Hamas chose to align itself with Iran and Syria, thereby cutting off the Gaza Strip not only from the West Bank, but also from the rest of the world. Hamas’s division with the Palestinian Authority, coupled with its insistence on affiliating with the worst regimes in the region, has only brought death and destruction upon the people of Palestine. Instead of pretending that the Syrian regime is loyal to Palestinians, Haniyeh should begin to stand up for his own people.
The displacement of Palestinians is wrong and devastating wherever it happens, be it in the Occupied Territories or in Syria. To understand the despair of the people of Palestine, Haniyeh should take a stroll through the streets of Gaza.
– Kheir Allah
Al Jazirah, Saudi Arabia, June 23
We often reminisce about the past, looking back at our early years with a sense of nostalgia. Our children are habitually told that, in the past, things were “simpler” and “easier” or that people were “more pleasant.” As someone who lived in Saudi Arabia for some 60-odd years, I am now in the position to comment on how much we’ve changed as a nation.
To our children and grandchildren I can confidently say that our level of wealth, stability and comfort is simply unparalleled. Life in the kingdom today is a paradise compared to what it was when I was a teenager and young adult. Our level of development – from roads to the education system – is one of the highest in the world.
Our economy is booming. Our political system is more vibrant than ever. A young Saudi walking through the old streets of Riyadh would not recognize that this used to exemplify his country, looking like an isolated African village: namely, a clay town infested with pests, deprived of basic infrastructure and ridden with disease.
In other words, the sense of nostalgia we feel has more to do with our own emotions rather than with facts on the ground. As we grow old, we begin to romanticize our youth. We look back on the past and fall into the trap – indeed, into an illusion – of thinking that things used to be better. Instead of wasting our energy on a period of time that is long gone, we would be better off appreciating what we have right now.
In order to continue moving our nation forward, we must live in the present and work to build a better future for our children. They, too, will one day look back at these years with romanticism and nostalgia. And they, too, will come to realize that their living standards are a big improvement over those of the past.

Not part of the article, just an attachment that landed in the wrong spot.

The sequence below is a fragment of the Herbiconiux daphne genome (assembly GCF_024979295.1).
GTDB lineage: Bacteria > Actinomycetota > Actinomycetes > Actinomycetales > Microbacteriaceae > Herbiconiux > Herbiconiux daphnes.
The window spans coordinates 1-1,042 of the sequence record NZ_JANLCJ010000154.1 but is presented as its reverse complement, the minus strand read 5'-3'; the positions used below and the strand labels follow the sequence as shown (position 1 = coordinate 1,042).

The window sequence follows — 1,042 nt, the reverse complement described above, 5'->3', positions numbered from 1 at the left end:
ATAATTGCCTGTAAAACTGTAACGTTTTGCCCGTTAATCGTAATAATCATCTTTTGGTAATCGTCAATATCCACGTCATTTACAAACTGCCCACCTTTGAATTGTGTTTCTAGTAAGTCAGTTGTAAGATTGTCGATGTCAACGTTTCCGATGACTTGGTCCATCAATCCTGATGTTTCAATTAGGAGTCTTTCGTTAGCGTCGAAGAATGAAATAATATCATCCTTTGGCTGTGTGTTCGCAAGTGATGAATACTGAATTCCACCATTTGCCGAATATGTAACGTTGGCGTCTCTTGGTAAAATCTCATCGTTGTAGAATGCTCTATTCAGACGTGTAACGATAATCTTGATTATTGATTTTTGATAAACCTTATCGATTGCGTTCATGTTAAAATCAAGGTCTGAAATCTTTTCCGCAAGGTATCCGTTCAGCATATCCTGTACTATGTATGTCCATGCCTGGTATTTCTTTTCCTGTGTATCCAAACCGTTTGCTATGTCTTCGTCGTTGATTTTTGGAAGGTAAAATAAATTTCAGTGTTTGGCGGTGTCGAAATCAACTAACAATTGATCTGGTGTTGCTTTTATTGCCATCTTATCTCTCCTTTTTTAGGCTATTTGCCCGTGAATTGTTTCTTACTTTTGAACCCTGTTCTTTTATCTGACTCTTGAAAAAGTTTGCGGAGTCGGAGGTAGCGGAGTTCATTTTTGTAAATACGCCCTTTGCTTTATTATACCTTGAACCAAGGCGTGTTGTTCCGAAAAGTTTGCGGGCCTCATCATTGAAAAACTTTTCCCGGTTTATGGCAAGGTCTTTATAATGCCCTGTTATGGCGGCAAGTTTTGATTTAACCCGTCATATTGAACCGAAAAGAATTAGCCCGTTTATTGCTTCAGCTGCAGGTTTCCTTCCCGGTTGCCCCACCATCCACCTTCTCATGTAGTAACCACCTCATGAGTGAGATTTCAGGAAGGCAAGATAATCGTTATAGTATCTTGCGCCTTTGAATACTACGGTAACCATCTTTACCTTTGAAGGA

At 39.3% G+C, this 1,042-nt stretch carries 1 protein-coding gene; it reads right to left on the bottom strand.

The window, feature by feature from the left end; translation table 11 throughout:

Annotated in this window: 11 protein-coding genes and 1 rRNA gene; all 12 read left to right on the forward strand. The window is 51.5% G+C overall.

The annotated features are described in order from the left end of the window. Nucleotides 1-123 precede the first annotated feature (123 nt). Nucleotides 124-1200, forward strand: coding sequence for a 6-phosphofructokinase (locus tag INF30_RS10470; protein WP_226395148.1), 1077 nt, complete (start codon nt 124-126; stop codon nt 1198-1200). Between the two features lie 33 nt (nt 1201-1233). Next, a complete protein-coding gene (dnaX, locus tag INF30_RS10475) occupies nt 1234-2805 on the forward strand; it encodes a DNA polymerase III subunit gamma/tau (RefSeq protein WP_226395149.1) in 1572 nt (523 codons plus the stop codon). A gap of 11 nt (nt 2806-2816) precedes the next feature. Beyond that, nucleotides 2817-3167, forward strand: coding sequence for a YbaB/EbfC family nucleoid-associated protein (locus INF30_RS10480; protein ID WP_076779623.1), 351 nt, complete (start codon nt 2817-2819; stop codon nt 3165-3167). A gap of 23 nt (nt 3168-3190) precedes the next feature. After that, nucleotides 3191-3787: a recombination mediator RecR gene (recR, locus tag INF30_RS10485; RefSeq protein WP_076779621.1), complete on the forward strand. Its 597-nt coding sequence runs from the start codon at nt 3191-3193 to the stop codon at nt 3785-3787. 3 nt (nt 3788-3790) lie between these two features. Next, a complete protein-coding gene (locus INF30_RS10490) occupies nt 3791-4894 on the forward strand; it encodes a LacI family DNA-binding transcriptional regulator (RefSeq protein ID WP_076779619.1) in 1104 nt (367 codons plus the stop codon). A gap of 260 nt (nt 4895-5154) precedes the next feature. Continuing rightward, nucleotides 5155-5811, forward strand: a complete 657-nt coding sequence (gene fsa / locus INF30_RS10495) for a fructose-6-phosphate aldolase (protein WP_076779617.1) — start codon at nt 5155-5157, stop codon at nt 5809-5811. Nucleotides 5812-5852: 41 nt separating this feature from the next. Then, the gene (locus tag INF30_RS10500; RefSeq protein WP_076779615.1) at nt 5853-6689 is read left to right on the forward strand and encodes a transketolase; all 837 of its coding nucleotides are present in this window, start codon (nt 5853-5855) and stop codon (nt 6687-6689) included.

– Muhammad al-Sheikh
Al Ra’i, Jordan, June 20
The construction of a maritime channel to separate Qatar from Saudi Arabia is being examined by authorities in Riyadh, which has already established a bidding deadline for the project. Over five international companies have thus far submitted proposals for the tender, vying for the right to complete the 12-month-long project.
The channel, known as the Salwa Canal, is designed to be 60 kilometers in length, 200 meters in width, and 20 meters in depth. If established, it would turn Qatar into a de facto island, surrounded by nothing but water and a 1-kilometer-long stretch of Saudi territory that will host a military base and a nuclear waste site.
The proposed project comes in the wake of turbulent times in the Arab Gulf, following the GCC-imposed boycott on Qatar in 2017. Now, over a year later, Saudi Arabia and the United Arab Emirates are looking for new ways to further sever ties with Doha, by establishing a physical barrier between Qatar and the rest of the Arab world.
The Salwa project, which is expected to cost over $750 million, will be financed by private investors in Saudi Arabia and the UAE, with the help of Egyptian drilling companies. With air and land routes leading to Qatar already closed off, this newest project poses a dangerous threat to the Qatari economy.
For Qatar, losing all access to the mainland will increase pressure on the government to accept the GCC’s demands and abide by Riyadh’s dictates. Yet this project might also escalate the already high tensions along the border between the two countries, where violent clashes have erupted in the past.
In an age when people are speaking of building bridges, Riyadh and Doha seem to be focused on digging tunnels of separation. Who knows what this will bring?
– Muhammad Fahed